For every market participant, it is imperative to be attentive to the latest stock trading rules. The Securities and Exchange Board of India (SEBI) has issued new guidelines to strengthen the stock market’s regulative framework. Here is the post giving insights into modified trading procedures and their impact on intraday traders. As most of the new rules are related to margin, let us start with an introduction to margin trading facility and intraday trading.
What is Intraday Trading?
Intraday trading is aimed at attempting profits from short-term fluctuations in the stock market. Day traders buy and sell stocks within the same trading session. Thus, stocks are purchased to earn short-term gains and not for investment. Most day traders make trades using the margin trading facility.
What is Margin Trading Facility?
When you borrow funds from your stockbrokers to place intraday trades that you can not afford at any point in time, it is called margin trading. You can buy stocks by providing a marginal amount of the actual trade value either in cash or demat securities. Margin trading facility leverages the trader’s position in the market as the broker funds the margin trading transactions that settle later. Margin trading can enhance profits as well as losses equally.
Let us move to new new rules laid by SEBI to answer ‘how to trade online’ after changed rules and its impacts.
SEBI’s New Trading Rules and Procedures
- Nowwards, you need to pledge securities with your stockbrokers to use your demat securities as margin. Before this rule, if traders wanted to utilise their securities as margins, they required a Power of Attorney (POA) only. But now, creating a margin pledge is mandatory for online trading using margin facility.
Upfront Margin collection in cash and derivative segment
- Another new rule is the upfront margin in the cash and derivatives segment. Traders utilising the margin trading facility need to provide 50% margin before executing delivery trades. Brokers will continue to pay 100% margin to the exchange, out of which 50% is to be paid by the brokers from their own capital, and the balance of 50% will be collected from the trader. There should not be any cross-client funding. At present, the rule of 100% upfront margins is applicable to day traders in the derivative segment only.
- Before this new procedure, there was the concept of the ‘T+2 day’ system, and a trader was allowed to pay the entire trade value in 2 days after initiating the trades.
- If the broker fails to collect the upfront margin, they will be penalized. They need to report to the exchanges on client margin collection. The upfront margin rule has restricted the brokers from providing huge leverage to traders.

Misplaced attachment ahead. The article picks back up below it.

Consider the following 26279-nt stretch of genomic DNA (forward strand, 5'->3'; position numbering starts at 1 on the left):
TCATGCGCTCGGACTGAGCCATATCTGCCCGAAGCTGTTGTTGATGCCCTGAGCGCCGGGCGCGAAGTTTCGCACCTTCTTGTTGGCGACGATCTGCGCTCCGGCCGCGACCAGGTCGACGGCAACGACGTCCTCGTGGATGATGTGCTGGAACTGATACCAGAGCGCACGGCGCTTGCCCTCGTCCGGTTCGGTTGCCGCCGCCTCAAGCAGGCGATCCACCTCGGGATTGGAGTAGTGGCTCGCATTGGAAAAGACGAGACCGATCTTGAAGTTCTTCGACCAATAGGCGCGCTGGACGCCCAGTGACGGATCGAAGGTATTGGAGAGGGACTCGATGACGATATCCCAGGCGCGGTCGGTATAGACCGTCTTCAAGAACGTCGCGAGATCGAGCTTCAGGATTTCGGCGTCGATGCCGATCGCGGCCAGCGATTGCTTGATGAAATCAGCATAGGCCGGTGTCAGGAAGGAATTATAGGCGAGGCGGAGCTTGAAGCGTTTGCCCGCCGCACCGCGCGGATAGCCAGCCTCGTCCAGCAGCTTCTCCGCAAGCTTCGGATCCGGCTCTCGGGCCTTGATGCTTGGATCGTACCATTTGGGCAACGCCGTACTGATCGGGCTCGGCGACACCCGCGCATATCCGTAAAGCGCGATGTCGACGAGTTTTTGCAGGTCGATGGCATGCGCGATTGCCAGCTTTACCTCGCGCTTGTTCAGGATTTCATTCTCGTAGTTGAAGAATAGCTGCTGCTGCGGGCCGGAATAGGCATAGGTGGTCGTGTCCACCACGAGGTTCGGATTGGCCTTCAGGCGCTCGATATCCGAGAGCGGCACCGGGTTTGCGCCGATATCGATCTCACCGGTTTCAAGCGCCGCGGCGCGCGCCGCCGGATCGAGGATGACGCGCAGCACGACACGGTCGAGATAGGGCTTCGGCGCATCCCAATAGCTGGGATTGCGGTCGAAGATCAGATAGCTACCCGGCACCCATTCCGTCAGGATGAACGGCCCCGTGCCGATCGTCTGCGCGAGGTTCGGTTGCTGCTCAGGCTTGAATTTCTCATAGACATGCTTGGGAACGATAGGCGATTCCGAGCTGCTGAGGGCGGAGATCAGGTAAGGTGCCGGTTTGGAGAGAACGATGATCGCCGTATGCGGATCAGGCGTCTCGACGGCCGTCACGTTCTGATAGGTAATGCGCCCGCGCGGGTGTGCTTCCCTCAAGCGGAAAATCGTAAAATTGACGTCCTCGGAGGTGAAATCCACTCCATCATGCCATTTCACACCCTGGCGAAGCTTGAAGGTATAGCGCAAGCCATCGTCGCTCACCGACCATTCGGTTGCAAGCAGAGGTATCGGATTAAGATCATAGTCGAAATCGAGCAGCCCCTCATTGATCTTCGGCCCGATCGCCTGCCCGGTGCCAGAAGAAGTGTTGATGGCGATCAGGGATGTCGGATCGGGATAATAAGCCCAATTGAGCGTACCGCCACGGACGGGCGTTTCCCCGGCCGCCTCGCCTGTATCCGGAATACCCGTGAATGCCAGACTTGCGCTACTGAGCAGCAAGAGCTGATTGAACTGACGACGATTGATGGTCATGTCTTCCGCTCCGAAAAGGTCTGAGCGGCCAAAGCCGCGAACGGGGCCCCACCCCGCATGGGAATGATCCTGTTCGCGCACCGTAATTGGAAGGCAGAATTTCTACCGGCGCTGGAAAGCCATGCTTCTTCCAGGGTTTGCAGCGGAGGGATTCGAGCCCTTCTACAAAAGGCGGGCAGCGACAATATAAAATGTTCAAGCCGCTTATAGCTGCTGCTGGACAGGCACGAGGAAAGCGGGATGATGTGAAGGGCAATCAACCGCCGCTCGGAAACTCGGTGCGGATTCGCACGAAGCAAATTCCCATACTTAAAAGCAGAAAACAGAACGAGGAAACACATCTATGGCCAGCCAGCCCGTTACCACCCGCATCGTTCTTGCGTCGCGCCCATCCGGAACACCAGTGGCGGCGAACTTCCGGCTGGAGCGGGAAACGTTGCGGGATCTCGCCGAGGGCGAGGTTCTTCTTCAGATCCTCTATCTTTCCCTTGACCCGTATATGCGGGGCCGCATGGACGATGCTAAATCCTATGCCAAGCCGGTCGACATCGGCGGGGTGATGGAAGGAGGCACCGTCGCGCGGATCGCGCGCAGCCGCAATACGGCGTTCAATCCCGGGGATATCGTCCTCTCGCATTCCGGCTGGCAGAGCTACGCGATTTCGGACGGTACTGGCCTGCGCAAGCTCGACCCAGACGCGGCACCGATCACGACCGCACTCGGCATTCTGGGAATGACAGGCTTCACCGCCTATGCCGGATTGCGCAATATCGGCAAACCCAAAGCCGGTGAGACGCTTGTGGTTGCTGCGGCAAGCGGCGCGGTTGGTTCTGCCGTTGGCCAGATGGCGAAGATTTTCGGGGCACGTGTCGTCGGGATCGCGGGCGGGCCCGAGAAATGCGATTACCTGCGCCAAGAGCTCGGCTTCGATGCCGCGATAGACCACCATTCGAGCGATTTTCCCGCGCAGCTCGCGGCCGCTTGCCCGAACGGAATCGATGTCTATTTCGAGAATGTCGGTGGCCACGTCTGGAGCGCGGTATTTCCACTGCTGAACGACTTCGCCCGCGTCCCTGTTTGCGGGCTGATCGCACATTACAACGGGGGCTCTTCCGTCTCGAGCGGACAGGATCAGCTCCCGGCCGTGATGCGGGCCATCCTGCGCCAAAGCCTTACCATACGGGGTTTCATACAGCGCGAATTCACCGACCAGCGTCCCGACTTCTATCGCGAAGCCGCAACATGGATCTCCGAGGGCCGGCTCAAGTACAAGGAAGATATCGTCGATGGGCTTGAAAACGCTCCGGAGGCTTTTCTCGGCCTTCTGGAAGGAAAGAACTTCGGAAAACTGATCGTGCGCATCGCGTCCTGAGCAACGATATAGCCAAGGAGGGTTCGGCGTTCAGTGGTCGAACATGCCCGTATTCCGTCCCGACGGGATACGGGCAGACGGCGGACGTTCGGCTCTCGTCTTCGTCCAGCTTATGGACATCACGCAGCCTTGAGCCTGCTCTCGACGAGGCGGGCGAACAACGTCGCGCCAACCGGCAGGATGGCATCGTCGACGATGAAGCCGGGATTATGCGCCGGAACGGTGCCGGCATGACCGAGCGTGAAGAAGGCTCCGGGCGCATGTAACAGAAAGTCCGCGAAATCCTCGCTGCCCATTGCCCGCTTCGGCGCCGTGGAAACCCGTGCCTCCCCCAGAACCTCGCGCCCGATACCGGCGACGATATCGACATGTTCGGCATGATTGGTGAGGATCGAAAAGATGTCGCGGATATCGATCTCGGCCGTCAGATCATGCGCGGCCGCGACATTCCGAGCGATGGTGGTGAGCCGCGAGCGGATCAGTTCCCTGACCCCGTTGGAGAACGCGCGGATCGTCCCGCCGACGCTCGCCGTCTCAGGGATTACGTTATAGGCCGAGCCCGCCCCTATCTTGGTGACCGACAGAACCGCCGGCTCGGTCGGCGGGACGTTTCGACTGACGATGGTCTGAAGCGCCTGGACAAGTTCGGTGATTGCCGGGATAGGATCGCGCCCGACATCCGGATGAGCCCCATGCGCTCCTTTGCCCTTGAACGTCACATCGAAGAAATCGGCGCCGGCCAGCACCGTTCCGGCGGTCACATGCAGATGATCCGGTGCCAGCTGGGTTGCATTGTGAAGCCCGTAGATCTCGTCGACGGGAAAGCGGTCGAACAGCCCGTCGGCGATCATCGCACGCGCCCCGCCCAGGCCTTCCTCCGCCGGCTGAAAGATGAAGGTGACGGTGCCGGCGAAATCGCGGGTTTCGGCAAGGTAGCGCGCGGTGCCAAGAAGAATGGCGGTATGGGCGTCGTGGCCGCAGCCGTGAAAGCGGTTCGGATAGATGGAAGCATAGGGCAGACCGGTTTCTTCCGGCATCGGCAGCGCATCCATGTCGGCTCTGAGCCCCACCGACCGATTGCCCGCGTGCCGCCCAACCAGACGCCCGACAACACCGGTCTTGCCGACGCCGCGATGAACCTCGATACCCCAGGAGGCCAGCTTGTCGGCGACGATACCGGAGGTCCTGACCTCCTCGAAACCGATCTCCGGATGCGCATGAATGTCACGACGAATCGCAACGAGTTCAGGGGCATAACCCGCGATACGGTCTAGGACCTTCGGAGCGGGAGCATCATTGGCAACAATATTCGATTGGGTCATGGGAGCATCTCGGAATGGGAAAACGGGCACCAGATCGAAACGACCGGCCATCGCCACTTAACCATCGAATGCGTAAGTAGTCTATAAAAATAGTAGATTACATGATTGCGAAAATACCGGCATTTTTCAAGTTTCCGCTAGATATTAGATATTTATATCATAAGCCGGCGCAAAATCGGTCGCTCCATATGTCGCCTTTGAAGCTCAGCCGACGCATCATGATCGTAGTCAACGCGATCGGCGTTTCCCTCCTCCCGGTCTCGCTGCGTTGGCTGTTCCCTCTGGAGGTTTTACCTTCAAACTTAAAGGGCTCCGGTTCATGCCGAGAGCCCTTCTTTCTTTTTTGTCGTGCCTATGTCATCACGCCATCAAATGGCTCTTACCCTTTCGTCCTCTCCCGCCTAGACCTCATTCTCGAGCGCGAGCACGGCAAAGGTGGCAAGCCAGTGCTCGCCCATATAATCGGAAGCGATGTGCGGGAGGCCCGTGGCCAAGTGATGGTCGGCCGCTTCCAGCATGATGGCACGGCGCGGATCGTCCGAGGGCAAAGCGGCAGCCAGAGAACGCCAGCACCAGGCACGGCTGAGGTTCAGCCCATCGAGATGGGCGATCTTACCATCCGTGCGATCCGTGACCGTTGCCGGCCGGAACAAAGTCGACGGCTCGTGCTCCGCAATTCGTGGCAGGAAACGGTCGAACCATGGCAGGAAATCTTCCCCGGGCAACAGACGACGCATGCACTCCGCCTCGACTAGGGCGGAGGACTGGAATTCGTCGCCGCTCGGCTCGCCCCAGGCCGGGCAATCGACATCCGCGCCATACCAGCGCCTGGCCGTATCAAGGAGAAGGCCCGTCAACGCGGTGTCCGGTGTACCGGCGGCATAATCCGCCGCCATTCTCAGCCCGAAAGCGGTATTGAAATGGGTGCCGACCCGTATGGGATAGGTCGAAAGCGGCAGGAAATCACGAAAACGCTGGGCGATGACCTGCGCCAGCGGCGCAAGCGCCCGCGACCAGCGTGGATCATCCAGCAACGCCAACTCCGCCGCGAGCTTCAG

Peak Margin Reporting
- Peak margin reporting is another newly introduced concept. As per the SEBI circular, clearing corporations will send a minimum of four snapshots of margin requirements to trading members (TMs)/clearing members (CMs) to know the intraday margin requirement for every client in each segment. It has also notified that snapshots in a day are subject to change depending on market timings.
- Margin penalty is subject to calculation on the basis of higher peak margin reported during the day. It simply means no more intraday leverage.
Effects on Intraday Trading
Estimates show that around 35% of intraday trading turnover is based on margin. Brokers were offering 33x leverage against a small fraction, say 5% of total trade value, and this leverage could go as high as 100x. Traders were able to trade high values using excessive leverage. But such leverages could incur huge losses more than the capacity to pay. Huge unbearable loss is one of the main reasons for default by the trader.
Now, brokers are not allowed to determine their own margin limits. They need to follow the Peak Margin valued at risk (VaR) margin and extreme loss margin (ELM) by the exchanges based on volatility. It will affect full-service brokers adversely as they tend to provide additional margins for their trading services.
It will safeguard traders from huge losses and brokers from the client’s default risk. But with the increased margin, traders need to maintain a lot more margins to initiate day trades. The increased margin can shrink the total turnover by approx 20%. Still, it can be concluded as a positive note in the interest of investors.